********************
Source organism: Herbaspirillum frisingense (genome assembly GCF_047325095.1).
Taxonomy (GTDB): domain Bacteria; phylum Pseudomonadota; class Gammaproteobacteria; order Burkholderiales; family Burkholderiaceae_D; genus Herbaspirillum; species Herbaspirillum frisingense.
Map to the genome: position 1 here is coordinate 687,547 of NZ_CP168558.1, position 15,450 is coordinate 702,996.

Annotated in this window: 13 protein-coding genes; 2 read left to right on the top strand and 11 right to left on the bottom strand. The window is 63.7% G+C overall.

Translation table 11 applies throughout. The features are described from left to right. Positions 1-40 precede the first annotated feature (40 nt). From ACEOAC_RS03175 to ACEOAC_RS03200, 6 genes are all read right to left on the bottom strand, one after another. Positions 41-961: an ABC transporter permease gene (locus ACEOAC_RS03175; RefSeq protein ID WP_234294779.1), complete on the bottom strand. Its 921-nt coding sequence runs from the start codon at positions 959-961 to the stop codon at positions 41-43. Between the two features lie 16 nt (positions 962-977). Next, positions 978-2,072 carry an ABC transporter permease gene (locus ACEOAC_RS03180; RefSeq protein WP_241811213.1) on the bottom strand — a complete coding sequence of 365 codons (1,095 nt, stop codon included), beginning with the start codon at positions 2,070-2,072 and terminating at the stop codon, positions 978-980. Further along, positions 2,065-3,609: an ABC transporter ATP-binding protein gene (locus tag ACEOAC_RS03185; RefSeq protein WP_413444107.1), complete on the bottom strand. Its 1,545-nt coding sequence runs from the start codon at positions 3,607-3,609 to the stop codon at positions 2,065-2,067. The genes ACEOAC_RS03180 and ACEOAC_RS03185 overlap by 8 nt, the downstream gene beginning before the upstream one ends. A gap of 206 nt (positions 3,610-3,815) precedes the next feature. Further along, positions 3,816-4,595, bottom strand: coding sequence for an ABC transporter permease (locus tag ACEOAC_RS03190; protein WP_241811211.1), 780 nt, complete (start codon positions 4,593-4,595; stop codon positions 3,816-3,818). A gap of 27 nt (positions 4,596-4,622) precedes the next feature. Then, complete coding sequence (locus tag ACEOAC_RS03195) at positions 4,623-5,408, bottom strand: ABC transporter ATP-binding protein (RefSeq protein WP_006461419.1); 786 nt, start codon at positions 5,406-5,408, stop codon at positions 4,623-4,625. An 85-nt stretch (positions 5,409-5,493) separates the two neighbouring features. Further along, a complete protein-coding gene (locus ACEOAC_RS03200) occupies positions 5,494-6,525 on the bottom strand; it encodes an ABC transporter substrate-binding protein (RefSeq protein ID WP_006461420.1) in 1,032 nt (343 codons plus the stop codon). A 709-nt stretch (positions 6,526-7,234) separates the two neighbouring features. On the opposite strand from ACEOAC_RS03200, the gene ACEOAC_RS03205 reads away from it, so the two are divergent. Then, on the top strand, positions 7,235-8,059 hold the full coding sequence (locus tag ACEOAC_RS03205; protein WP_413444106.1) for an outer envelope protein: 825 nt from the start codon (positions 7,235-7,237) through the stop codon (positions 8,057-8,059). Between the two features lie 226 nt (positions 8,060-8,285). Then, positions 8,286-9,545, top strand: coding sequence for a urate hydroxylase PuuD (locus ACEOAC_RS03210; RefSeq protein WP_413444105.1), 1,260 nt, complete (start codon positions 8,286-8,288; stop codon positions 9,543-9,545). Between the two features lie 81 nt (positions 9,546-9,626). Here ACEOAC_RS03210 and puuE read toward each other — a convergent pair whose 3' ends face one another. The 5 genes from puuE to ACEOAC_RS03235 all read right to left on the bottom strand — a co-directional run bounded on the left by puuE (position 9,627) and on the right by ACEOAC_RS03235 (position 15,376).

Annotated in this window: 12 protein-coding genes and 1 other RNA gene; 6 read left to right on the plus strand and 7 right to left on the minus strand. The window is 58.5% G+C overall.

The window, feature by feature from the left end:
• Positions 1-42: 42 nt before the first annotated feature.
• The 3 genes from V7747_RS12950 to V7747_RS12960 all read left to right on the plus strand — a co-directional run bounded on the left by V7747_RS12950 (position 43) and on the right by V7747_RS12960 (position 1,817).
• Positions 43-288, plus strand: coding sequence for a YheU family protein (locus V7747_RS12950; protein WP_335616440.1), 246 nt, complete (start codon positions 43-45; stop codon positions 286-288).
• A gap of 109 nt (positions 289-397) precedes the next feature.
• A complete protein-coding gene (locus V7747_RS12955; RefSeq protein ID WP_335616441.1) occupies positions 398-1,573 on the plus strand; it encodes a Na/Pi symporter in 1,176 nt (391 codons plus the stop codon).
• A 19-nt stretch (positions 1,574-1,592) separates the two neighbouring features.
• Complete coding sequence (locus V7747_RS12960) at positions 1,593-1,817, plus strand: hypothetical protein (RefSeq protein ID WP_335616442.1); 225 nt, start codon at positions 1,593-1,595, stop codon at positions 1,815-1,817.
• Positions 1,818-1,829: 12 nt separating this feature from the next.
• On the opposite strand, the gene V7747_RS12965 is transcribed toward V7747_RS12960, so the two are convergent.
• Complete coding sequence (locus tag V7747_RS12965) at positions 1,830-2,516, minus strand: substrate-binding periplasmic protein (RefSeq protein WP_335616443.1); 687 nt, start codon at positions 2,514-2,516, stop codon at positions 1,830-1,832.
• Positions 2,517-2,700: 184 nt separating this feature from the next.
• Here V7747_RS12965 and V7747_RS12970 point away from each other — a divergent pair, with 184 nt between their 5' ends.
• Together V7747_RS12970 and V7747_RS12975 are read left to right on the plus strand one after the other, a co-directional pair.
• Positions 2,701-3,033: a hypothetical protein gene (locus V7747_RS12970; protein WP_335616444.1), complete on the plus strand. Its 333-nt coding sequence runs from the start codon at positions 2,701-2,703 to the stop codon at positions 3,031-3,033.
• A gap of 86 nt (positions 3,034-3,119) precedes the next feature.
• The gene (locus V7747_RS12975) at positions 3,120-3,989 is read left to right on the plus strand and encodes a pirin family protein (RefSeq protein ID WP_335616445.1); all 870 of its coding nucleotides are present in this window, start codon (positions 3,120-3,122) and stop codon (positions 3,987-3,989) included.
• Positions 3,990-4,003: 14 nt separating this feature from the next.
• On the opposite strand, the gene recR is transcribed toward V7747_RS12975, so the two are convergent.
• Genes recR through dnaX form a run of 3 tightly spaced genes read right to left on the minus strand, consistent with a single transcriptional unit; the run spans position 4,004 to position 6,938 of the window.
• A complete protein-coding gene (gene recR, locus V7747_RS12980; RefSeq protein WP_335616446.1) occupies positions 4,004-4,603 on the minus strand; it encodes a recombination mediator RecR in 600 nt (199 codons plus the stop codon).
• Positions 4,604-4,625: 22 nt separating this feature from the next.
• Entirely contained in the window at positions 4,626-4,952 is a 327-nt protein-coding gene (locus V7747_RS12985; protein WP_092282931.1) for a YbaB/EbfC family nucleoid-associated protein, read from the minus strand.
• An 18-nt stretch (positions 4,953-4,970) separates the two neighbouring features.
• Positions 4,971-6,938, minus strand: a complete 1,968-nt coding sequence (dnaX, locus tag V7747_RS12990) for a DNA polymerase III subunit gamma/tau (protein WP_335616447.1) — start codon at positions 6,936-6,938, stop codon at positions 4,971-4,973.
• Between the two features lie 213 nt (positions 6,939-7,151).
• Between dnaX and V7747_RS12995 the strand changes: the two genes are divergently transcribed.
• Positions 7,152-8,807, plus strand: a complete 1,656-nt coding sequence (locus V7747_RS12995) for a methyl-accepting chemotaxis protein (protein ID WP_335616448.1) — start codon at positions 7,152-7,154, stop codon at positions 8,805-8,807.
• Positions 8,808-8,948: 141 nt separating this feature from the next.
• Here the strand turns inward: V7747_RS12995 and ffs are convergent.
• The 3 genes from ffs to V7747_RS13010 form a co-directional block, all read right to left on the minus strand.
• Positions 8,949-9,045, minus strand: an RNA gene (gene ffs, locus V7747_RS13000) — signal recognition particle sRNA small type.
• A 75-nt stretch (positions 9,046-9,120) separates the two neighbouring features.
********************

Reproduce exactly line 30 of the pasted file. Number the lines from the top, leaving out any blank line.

• An 18-nt stretch (positions 4,953-4,970) separates the two neighbouring features.